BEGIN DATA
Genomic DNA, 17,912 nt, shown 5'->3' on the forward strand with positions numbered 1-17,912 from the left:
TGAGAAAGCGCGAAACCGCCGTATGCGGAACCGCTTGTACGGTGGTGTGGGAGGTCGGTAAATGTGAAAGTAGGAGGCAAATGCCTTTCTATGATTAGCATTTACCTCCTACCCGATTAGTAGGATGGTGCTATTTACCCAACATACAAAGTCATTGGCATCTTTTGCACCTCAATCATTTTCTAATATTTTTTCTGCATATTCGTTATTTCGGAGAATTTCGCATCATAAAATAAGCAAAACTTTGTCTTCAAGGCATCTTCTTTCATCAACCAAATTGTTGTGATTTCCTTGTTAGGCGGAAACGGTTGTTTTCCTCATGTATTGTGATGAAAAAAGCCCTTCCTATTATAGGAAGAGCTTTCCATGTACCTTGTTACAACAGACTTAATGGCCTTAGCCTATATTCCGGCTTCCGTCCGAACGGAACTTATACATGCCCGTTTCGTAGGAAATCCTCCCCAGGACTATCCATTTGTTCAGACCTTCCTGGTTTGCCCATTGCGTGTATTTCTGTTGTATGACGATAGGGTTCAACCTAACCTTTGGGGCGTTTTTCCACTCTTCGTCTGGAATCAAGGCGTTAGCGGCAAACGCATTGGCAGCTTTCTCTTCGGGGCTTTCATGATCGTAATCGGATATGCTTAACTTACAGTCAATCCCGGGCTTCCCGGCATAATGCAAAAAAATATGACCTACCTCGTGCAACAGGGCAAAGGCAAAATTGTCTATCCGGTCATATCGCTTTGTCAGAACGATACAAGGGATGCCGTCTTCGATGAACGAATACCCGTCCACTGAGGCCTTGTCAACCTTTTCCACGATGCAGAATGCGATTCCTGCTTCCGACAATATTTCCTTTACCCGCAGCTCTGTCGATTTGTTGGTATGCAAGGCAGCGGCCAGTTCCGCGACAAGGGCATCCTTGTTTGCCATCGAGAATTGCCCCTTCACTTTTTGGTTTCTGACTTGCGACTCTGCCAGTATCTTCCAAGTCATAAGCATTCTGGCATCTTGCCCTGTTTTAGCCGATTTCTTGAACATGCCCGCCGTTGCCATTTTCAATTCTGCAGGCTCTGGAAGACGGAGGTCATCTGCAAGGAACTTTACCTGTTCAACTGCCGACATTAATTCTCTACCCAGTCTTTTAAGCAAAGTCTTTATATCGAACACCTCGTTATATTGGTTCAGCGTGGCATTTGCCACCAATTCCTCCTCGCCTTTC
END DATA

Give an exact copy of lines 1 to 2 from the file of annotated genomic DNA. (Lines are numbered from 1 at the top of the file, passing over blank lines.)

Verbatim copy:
Genomic DNA, 17,912 nt, shown 5'->3' on the forward strand with positions numbered 1-17,912 from the left:
TGAGAAAGCGCGAAACCGCCGTATGCGGAACCGCTTGTACGGTGGTGTGGGAGGTCGGTAAATGTGAAAGTAGGAGGCAAATGCCTTTCTATGATTAGCATTTACCTCCTACCCGATTAGTAGGATGGTGCTATTTACCCAACATACAAAGTCATTGGCATCTTTTGCACCTCAATCATTTTCTAATATTTTTTCTGCATATTCGTTATTTCGGAGAATTTCGCATCATAAAATAAGCAAAACTTTGTCTTCAAGGCATCTTCTTTCATCAACCAAATTGTTGTGATTTCCTTGTTAGGCGGAAACGGTTGTTTTCCTCATGTATTGTGATGAAAAAAGCCCTTCCTATTATAGGAAGAGCTTTCCATGTACCTTGTTACAACAGACTTAATGGCCTTAGCCTATATTCCGGCTTCCGTCCGAACGGAACTTATACATGCCCGTTTCGTAGGAAATCCTCCCCAGGACTATCCATTTGTTCAGACCTTCCTGGTTTGCCCATTGCGTGTATTTCTGTTGTATGACGATAGGGTTCAACCTAACCTTTGGGGCGTTTTTCCACTCTTCGTCTGGAATCAAGGCGTTAGCGGCAAACGCATTGGCAGCTTTCTCTTCGGGGCTTTCATGATCGTAATCGGATATGCTTAACTTACAGTCAATCCCGGGCTTCCCGGCATAATGCAAAAAAATATGACCTACCTCGTGCAACAGGGCAAAGGCAAAATTGTCTATCCGGTCATATCGCTTTGTCAGAACGATACAAGGGATGCCGTCTTCGATGAACGAATACCCGTCCACTGAGGCCTTGTCAACCTTTTCCACGATGCAGAATGCGATTCCTGCTTCCGACAATATTTCCTTTACCCGCAGCTCTGTCGATTTGTTGGTATGCAAGGCAGCGGCCAGTTCCGCGACAAGGGCATCCTTGTTTGCCATCGAGAATTGCCCCTTCACTTTTTGGTTTCTGACTTGCGACTCTGCCAGTATCTTCCAAGTCATAAGCATTCTGGCATCTTGCCCTGTTTTAGCCGATTTCTTGAACATGCCCGCCGTTGCCATTTTCAATTCTGCAGGCTCTGGAAGACGGAGGTCATCTGCAAGGAACTTTACCTGTTCAACTGCCGACATTAATTCTCTACCCAGTCTTTTAAGCAAAGTCTTTATATCGAACACCTCGTTATATTGGTTCAGCGTGGCATTTGCCACCAATTCCTCCTCGCCTTTC